- Pigs carry a variety of parasites in their meat that can infect humans. This is why there are so many warnings about undercooked pork. Now Trichinellosis and tapeworm infections are pretty rare here in the US but they still occur in developing countries. Regardless of how well it is cooked though, do you still want to eat dead parasites?
- Many religious sects forbid eating pork. This is perhaps due to the parasites. Pork meat is also highly perishable, even with refrigeration and could cause food poisoning. In biblical times people were likely very aware of the dangers of eating pork and so banned it altogether. Or perhaps there had a different reason. We may never know.
- Pork causes an abnormal blood reaction. This is based off of how a drop of blood looks under a dark-field microscope after eating pork. The red blood cells become stacked together like coins causing coagulation and clotting which makes circulation through capillaries very difficult. A recent article published by the Weston A. Price Foundation showed however that this blood reaction only occurred with pork that had not been marinated before cooking. It did not occur in pastured uncured pork like bacon and prosciutto. Traditional methods of preparing pork using salts and acidic marinades appears to reduce or eliminate the negative blood effects that contribute to disease. So I guess as long as you marinate your pork chop first in apple cider vinegar you will be okay. Just make sure you cook those parasites first.
- Quality matters. The state of our food industry is appalling, particularly when it comes to meat production. A pig is a very intelligent animal. Think of any three-year-old you might know. I have a three-year-old and to think that a pig is as smart as my daughter is pretty scary. Now imagine packing hundreds of three-year-olds into a barn where they hardly have enough room to turn around. Not a pretty picture, huh? Pigs are social creatures and they like to play. When they get bored they might chew off the tail of their neighbor just for the fun of it. That's why most factory-farmed piglets have their tails cut off and/or their front teeth knocked out. They stand around in their own waste and that of their neighbors for days if not weeks. And I don't even want to tell you about how they are sent to slaughter. All of the stress and disease produced by these methods affects the quality of the meat itself. Which leads me to my next point.
- Pigs are genetically similar to humans. This is why they can use pig heart valves to replace human heart valves. It's also why any virus or bacteria that infects a pig can transfer to humans as well. Now think about all those stressed out and disease ridden pigs in a factory farm. Whether in direct contact or by eating the meat we are putting ourselves at risk of infection. Not to mention eating unhealthy meat makes for an unhealthy human too.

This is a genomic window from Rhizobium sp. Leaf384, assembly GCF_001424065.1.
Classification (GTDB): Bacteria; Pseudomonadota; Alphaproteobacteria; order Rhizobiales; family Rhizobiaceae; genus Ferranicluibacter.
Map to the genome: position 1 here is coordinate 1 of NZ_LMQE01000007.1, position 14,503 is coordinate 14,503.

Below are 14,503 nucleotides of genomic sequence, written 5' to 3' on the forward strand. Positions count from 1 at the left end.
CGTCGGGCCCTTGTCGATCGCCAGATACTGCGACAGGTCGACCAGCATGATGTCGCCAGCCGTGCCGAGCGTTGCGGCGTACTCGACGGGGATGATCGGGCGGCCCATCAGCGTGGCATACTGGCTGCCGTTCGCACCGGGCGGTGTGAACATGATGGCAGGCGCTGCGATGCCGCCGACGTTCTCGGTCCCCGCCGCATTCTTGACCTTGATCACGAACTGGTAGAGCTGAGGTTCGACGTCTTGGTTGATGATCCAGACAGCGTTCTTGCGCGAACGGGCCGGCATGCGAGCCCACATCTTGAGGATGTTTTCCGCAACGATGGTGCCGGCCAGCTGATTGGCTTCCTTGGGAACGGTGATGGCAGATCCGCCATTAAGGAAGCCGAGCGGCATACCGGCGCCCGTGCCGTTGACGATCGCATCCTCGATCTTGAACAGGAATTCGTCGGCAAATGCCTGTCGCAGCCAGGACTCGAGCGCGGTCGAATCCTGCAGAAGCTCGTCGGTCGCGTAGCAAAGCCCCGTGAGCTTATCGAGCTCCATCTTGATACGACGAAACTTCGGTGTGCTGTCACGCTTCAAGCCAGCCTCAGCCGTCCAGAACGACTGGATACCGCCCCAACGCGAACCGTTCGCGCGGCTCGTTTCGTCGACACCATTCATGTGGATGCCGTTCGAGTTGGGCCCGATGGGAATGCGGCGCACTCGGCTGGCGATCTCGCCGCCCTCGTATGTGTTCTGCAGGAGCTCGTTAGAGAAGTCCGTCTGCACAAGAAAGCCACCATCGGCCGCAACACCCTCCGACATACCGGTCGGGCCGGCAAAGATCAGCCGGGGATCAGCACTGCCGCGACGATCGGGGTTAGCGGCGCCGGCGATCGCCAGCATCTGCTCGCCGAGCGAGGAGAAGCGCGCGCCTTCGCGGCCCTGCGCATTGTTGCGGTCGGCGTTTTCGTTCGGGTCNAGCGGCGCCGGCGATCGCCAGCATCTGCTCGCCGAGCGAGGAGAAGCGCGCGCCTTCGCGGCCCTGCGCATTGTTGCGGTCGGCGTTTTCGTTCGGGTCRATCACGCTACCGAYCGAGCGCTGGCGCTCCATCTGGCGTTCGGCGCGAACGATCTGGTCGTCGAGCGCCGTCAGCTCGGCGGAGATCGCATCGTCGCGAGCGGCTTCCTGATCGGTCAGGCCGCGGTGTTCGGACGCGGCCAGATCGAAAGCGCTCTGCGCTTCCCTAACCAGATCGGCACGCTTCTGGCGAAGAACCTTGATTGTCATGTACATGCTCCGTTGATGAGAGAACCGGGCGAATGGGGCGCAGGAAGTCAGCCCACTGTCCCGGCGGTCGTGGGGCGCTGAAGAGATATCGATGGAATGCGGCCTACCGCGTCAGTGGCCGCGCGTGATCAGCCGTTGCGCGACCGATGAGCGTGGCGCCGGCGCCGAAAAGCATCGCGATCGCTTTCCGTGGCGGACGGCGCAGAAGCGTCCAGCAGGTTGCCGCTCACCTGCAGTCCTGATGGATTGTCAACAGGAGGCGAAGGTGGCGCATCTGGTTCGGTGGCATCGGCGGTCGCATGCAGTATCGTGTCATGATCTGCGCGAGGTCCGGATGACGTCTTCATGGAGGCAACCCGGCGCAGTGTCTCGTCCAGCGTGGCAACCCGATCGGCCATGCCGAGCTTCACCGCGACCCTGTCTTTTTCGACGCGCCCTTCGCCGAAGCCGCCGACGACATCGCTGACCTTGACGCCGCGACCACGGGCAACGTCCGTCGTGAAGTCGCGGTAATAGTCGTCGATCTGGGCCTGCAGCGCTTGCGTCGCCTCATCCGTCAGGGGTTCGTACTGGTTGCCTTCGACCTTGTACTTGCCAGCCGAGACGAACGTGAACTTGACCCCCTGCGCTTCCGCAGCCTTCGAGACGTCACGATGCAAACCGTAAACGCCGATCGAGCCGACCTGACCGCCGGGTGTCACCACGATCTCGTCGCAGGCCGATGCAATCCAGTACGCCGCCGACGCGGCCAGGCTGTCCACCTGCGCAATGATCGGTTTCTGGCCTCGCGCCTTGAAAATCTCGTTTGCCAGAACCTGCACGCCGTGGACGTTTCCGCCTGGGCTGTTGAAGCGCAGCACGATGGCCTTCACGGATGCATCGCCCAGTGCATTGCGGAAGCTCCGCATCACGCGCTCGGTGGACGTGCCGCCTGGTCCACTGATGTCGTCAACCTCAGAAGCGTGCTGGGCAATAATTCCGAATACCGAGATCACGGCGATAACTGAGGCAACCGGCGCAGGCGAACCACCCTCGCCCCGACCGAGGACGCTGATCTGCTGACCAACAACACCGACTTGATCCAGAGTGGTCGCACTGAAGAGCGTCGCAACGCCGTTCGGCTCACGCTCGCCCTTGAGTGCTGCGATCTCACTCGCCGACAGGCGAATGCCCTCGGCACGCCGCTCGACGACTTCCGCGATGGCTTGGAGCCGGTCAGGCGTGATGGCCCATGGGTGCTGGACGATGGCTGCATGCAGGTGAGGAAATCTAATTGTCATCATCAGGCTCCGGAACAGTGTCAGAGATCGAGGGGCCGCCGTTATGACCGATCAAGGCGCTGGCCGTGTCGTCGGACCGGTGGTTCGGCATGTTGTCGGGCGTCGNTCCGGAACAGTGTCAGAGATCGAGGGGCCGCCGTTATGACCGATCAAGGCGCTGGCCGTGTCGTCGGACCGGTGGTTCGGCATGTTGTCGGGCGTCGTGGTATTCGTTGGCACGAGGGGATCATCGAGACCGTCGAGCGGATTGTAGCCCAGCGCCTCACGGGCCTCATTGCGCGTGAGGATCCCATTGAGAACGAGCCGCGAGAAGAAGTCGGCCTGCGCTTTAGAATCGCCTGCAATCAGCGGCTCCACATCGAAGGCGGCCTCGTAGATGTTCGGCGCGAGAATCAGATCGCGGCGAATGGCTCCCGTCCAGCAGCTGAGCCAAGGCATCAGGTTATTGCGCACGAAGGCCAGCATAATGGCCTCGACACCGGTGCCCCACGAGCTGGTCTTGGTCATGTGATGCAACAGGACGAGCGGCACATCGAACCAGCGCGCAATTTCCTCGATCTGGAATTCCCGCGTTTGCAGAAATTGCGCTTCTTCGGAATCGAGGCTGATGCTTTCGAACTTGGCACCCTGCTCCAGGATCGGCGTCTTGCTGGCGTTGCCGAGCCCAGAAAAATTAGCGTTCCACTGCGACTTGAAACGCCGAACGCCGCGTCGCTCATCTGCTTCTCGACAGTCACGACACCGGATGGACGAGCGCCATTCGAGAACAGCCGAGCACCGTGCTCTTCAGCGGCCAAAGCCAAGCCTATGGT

Now for the good news. If you really happen to like eating bacon or sausage, or yes even ham, it turns out you still can. If you are careful.
- Pasture raised pork is the key. Let's start with a healthy animal that was allowed to roam around and express their "pigness" as Joel Salatin says. Pigs are the garbage disposal of the farm. They eat stuff that other animals won't or can't, reducing waste. They are great for tilling the earth and fertilizing the fields. Pigs are great on the farm! So support a local farmer by buying his well raised and cared for pig meat. Chances are a healthy pig will have less risk of parasites or disease. If you are going to eat pork, this is the only acceptable kind to buy.
- Lard is different. While pasture raised pork meat still carries some inherent risks of parasite and infection, lard is a different matter. Lard is the rendered fat of the pig and like all fats it is composed of the same fatty acids as you would find in any fat or oil, just in different proportions. For example, the mono-unsaturated fatty acids found in lard are exactly the same as those found in olive oil. The protein portion may cause blood reactions but the fat will not. That being said, I still would not consume lard from a factory farmed animal as certain antibiotics and other drugs and chemical toxins concentrate in the fat. And if any pesticides have been used on the food that the pigs consume, you can bet you are getting a concentrated amount of that too.
- Use traditional methods of preparation. As stated above, marinated pork did not produce the blood reactions common to unmarinated cooked pork. So stick with those favored forms of traditional preparations such as salt curing, smoking, and marinating. Sausages are often mixed with spices that kill parasites so that is okay too. But avoid those pork chops unless you've marinated it in apple cider vinegar first. Remember that some commercially prepared methods will contain nitrates and/or carcinogens but that could be a whole blog post in itself!